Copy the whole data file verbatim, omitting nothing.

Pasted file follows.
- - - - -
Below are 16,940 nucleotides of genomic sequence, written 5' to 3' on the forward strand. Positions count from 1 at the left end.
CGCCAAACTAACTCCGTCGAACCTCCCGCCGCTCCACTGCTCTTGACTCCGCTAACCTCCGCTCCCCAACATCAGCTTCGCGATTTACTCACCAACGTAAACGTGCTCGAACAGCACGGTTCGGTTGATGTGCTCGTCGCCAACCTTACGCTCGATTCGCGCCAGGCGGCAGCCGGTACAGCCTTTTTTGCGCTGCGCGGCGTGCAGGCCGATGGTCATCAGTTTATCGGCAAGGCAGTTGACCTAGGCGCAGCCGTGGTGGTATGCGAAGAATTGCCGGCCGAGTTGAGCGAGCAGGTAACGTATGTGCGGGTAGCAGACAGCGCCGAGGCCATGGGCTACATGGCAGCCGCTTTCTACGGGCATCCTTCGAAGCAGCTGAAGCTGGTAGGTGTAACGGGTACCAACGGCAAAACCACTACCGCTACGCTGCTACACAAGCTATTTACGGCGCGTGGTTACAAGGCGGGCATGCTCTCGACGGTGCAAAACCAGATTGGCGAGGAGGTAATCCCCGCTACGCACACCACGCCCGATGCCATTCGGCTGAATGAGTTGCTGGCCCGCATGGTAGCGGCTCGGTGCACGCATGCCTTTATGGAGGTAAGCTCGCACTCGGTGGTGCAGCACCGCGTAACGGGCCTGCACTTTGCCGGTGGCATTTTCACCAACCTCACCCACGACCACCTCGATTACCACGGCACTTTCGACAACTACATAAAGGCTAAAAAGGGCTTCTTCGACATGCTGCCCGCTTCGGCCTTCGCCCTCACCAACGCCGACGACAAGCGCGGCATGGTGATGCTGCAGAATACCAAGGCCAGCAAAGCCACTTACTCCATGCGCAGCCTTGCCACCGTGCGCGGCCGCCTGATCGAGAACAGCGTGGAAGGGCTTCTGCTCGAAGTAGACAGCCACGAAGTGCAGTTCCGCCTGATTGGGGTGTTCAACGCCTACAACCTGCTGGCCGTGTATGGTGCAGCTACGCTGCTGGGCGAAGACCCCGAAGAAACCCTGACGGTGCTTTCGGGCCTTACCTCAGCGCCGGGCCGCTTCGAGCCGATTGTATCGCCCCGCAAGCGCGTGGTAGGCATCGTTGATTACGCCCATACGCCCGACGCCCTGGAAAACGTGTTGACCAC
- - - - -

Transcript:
Below are 16,940 nucleotides of genomic sequence, written 5' to 3' on the forward strand. Positions count from 1 at the left end.
CGCCAAACTAACTCCGTCGAACCTCCCGCCGCTCCACTGCTCTTGACTCCGCTAACCTCCGCTCCCCAACATCAGCTTCGCGATTTACTCACCAACGTAAACGTGCTCGAACAGCACGGTTCGGTTGATGTGCTCGTCGCCAACCTTACGCTCGATTCGCGCCAGGCGGCAGCCGGTACAGCCTTTTTTGCGCTGCGCGGCGTGCAGGCCGATGGTCATCAGTTTATCGGCAAGGCAGTTGACCTAGGCGCAGCCGTGGTGGTATGCGAAGAATTGCCGGCCGAGTTGAGCGAGCAGGTAACGTATGTGCGGGTAGCAGACAGCGCCGAGGCCATGGGCTACATGGCAGCCGCTTTCTACGGGCATCCTTCGAAGCAGCTGAAGCTGGTAGGTGTAACGGGTACCAACGGCAAAACCACTACCGCTACGCTGCTACACAAGCTATTTACGGCGCGTGGTTACAAGGCGGGCATGCTCTCGACGGTGCAAAACCAGATTGGCGAGGAGGTAATCCCCGCTACGCACACCACGCCCGATGCCATTCGGCTGAATGAGTTGCTGGCCCGCATGGTAGCGGCTCGGTGCACGCATGCCTTTATGGAGGTAAGCTCGCACTCGGTGGTGCAGCACCGCGTAACGGGCCTGCACTTTGCCGGTGGCATTTTCACCAACCTCACCCACGACCACCTCGATTACCACGGCACTTTCGACAACTACATAAAGGCTAAAAAGGGCTTCTTCGACATGCTGCCCGCTTCGGCCTTCGCCCTCACCAACGCCGACGACAAGCGCGGCATGGTGATGCTGCAGAATACCAAGGCCAGCAAAGCCACTTACTCCATGCGCAGCCTTGCCACCGTGCGCGGCCGCCTGATCGAGAACAGCGTGGAAGGGCTTCTGCTCGAAGTAGACAGCCACGAAGTGCAGTTCCGCCTGATTGGGGTGTTCAACGCCTACAACCTGCTGGCCGTGTATGGTGCAGCTACGCTGCTGGGCGAAGACCCCGAAGAAACCCTGACGGTGCTTTCGGGCCTTACCTCAGCGCCGGGCCGCTTCGAGCCGATTGTATCGCCCCGCAAGCGCGTGGTAGGCATCGTTGATTACGCCCATACGCCCGACGCCCTGGAAAACGTGTTGACCAC